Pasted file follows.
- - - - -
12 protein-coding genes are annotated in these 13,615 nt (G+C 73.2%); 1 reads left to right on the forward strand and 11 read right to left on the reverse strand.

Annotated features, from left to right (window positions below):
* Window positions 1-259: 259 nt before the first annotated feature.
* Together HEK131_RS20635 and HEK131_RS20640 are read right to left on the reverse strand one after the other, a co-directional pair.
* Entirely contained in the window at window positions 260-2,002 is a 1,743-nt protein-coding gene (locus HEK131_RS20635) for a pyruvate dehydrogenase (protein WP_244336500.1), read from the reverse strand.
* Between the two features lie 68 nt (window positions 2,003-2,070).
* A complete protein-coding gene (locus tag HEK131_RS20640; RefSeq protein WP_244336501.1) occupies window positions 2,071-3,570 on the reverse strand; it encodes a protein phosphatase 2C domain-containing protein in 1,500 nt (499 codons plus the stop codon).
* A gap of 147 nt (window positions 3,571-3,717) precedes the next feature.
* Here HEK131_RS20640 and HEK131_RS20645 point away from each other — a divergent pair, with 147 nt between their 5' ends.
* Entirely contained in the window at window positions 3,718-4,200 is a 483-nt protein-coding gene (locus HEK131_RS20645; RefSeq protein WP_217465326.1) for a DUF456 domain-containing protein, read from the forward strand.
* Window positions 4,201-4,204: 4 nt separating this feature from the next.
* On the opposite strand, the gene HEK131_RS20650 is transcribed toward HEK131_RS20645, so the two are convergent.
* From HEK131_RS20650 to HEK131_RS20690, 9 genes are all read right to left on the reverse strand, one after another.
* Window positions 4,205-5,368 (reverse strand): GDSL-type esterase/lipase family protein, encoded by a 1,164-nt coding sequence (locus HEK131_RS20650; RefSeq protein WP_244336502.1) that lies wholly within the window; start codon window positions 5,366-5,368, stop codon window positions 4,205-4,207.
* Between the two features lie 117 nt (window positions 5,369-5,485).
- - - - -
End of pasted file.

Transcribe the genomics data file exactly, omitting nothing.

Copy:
12 protein-coding genes are annotated in these 13,615 nt (G+C 73.2%); 1 reads left to right on the forward strand and 11 read right to left on the reverse strand.

Annotated features, from left to right (window positions below):
* Window positions 1-259: 259 nt before the first annotated feature.
* Together HEK131_RS20635 and HEK131_RS20640 are read right to left on the reverse strand one after the other, a co-directional pair.
* Entirely contained in the window at window positions 260-2,002 is a 1,743-nt protein-coding gene (locus HEK131_RS20635) for a pyruvate dehydrogenase (protein WP_244336500.1), read from the reverse strand.
* Between the two features lie 68 nt (window positions 2,003-2,070).
* A complete protein-coding gene (locus tag HEK131_RS20640; RefSeq protein WP_244336501.1) occupies window positions 2,071-3,570 on the reverse strand; it encodes a protein phosphatase 2C domain-containing protein in 1,500 nt (499 codons plus the stop codon).
* A gap of 147 nt (window positions 3,571-3,717) precedes the next feature.
* Here HEK131_RS20640 and HEK131_RS20645 point away from each other — a divergent pair, with 147 nt between their 5' ends.
* Entirely contained in the window at window positions 3,718-4,200 is a 483-nt protein-coding gene (locus HEK131_RS20645; RefSeq protein WP_217465326.1) for a DUF456 domain-containing protein, read from the forward strand.
* Window positions 4,201-4,204: 4 nt separating this feature from the next.
* On the opposite strand, the gene HEK131_RS20650 is transcribed toward HEK131_RS20645, so the two are convergent.
* From HEK131_RS20650 to HEK131_RS20690, 9 genes are all read right to left on the reverse strand, one after another.
* Window positions 4,205-5,368 (reverse strand): GDSL-type esterase/lipase family protein, encoded by a 1,164-nt coding sequence (locus HEK131_RS20650; RefSeq protein WP_244336502.1) that lies wholly within the window; start codon window positions 5,366-5,368, stop codon window positions 4,205-4,207.
* Between the two features lie 117 nt (window positions 5,369-5,485).